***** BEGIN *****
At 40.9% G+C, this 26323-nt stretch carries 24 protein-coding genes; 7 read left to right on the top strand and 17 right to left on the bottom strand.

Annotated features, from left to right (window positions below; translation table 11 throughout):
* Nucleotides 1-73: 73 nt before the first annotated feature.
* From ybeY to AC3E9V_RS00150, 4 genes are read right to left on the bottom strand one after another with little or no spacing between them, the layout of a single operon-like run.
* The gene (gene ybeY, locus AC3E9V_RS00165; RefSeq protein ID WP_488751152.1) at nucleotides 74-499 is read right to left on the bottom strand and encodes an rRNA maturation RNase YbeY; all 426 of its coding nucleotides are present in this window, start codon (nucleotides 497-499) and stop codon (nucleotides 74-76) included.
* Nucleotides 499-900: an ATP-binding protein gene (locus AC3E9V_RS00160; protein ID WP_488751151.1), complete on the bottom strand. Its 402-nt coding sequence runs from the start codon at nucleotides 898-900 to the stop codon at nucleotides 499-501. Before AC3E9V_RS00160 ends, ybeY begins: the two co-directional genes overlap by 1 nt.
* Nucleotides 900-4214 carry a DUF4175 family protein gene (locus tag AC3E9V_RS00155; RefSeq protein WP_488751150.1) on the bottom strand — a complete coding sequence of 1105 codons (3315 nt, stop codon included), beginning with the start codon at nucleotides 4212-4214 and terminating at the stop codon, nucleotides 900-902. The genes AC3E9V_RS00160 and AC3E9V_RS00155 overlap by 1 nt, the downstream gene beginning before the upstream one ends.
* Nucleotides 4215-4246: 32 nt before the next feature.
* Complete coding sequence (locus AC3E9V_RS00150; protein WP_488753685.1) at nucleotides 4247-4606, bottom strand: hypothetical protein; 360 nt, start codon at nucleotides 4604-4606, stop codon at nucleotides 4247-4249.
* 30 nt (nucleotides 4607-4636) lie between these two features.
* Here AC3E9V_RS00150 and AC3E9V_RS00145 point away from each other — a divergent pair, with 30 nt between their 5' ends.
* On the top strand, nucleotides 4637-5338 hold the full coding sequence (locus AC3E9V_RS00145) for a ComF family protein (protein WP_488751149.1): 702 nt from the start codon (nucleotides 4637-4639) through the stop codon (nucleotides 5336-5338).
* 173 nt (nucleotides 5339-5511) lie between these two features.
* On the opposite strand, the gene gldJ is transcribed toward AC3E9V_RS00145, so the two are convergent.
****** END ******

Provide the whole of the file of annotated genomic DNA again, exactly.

At 40.9% G+C, this 26323-nt stretch carries 24 protein-coding genes; 7 read left to right on the top strand and 17 right to left on the bottom strand.

Annotated features, from left to right (window positions below; translation table 11 throughout):
* Nucleotides 1-73: 73 nt before the first annotated feature.
* From ybeY to AC3E9V_RS00150, 4 genes are read right to left on the bottom strand one after another with little or no spacing between them, the layout of a single operon-like run.
* The gene (gene ybeY, locus AC3E9V_RS00165; RefSeq protein ID WP_488751152.1) at nucleotides 74-499 is read right to left on the bottom strand and encodes an rRNA maturation RNase YbeY; all 426 of its coding nucleotides are present in this window, start codon (nucleotides 497-499) and stop codon (nucleotides 74-76) included.
* Nucleotides 499-900: an ATP-binding protein gene (locus AC3E9V_RS00160; protein ID WP_488751151.1), complete on the bottom strand. Its 402-nt coding sequence runs from the start codon at nucleotides 898-900 to the stop codon at nucleotides 499-501. Before AC3E9V_RS00160 ends, ybeY begins: the two co-directional genes overlap by 1 nt.
* Nucleotides 900-4214 carry a DUF4175 family protein gene (locus tag AC3E9V_RS00155; RefSeq protein WP_488751150.1) on the bottom strand — a complete coding sequence of 1105 codons (3315 nt, stop codon included), beginning with the start codon at nucleotides 4212-4214 and terminating at the stop codon, nucleotides 900-902. The genes AC3E9V_RS00160 and AC3E9V_RS00155 overlap by 1 nt, the downstream gene beginning before the upstream one ends.
* Nucleotides 4215-4246: 32 nt before the next feature.
* Complete coding sequence (locus AC3E9V_RS00150; protein WP_488753685.1) at nucleotides 4247-4606, bottom strand: hypothetical protein; 360 nt, start codon at nucleotides 4604-4606, stop codon at nucleotides 4247-4249.
* 30 nt (nucleotides 4607-4636) lie between these two features.
* Here AC3E9V_RS00150 and AC3E9V_RS00145 point away from each other — a divergent pair, with 30 nt between their 5' ends.
* On the top strand, nucleotides 4637-5338 hold the full coding sequence (locus AC3E9V_RS00145) for a ComF family protein (protein WP_488751149.1): 702 nt from the start codon (nucleotides 4637-4639) through the stop codon (nucleotides 5336-5338).
* 173 nt (nucleotides 5339-5511) lie between these two features.
* On the opposite strand, the gene gldJ is transcribed toward AC3E9V_RS00145, so the two are convergent.